I ordered this from the library with ambivalence; though I enjoy Connolly’s writing, I didn’t find the first book of the Charlie Parker series particularly enjoyable (body count was a little high for me). However, book 8, The Lovers, was engrossing and well done, so I thought it was worth finding out more about Parker’s timeline. Also, his Samuel Jackson series is excellent. I found a rather solid mystery-thriller, peppered with the descriptive passages I’ve come to love.
The plot centers around Parker doing a pity-favor for a old childhood acquaintance. She’d like child support from her husband Billy Purdue so she can take their son and head out of state. Billy thinks he’s gonna make good if his latest plan works: only trouble is that it means stealing from a desperate mob boss. Billy and the money disappear, Rita and her son are killed, and everyone’s on the hunt for the money. Parker is ready to let it go when the ghosts of the dead start haunting him. As he works to find Billy, Parker runs into a local horror legend and the case that haunted his grandfather back in his policing days. Like good friends do, Angel and Louis come to keep an eye on Parker’s exposed back.
That’s the rough set-up, frequently peppered with conflict. The body count is high: about 2/3 through when I realized we were in double digits of witnessed deaths, not counting stories about people who have been killed (seriously–it was easily in the 20s). I’m unsure why many of these were necessary to the story, as they don’t particularly bring added suspense. The mob plotline seemed a little bit… I don’t know. Extraneous? Dated? Passe as a villain, although Parker certainly recognizes that’s why they’ve become so desperate. On the more positive side of the body count, Connolly he doesn’t seem as absorbed in the details of the deaths as in the first book, which made them easier to tolerate or skim over. And why skim over? Because tucked into the thriller is a clever mystery, even if I did figure it out, as well as Connolly’s engaging writing. There are beautiful passages of description creating both the love for the Maine area and the acceptance of its old and bloody history.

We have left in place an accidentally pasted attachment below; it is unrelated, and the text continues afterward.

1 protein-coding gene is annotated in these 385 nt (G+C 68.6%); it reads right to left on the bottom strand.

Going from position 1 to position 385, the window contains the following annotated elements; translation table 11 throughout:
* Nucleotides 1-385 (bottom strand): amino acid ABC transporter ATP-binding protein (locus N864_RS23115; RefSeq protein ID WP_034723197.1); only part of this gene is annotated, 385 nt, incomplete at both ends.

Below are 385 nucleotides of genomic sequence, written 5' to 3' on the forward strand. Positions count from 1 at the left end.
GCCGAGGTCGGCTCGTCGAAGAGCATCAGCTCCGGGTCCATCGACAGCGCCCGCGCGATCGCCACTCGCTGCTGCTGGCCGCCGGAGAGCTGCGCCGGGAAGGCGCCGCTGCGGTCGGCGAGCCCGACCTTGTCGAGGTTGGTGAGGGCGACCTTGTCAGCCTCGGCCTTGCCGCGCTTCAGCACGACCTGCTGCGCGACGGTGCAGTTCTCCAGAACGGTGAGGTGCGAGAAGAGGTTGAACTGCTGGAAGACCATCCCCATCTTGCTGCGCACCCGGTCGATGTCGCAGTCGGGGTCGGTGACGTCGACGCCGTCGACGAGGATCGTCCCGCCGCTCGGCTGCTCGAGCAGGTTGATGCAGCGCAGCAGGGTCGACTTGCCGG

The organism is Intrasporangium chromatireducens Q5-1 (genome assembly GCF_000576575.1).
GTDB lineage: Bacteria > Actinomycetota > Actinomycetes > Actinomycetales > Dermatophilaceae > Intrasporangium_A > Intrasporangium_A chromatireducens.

“‘I’m sorry,’ I said, the words so small that they were quickly lost in the enormity of what he was facing.”
Parker continues to evolve emotionally as he faces the one-year anniversary of his family’s death. Connolly avoids wallowing in angst and starts to take it to the next step. Angel and Louis play significant roles, and part of the enjoyment in the story is the dynamic between them and Parker. There are moments where they each open up about their own darkness to Parker, and I absolutely got the sense of connection and of friendship between a trio who have started to morph into avenging angels.
Overall, it’s worth my time to continue checking it out, although my problems with the genre mean it isn’t one I’ll devour back to back.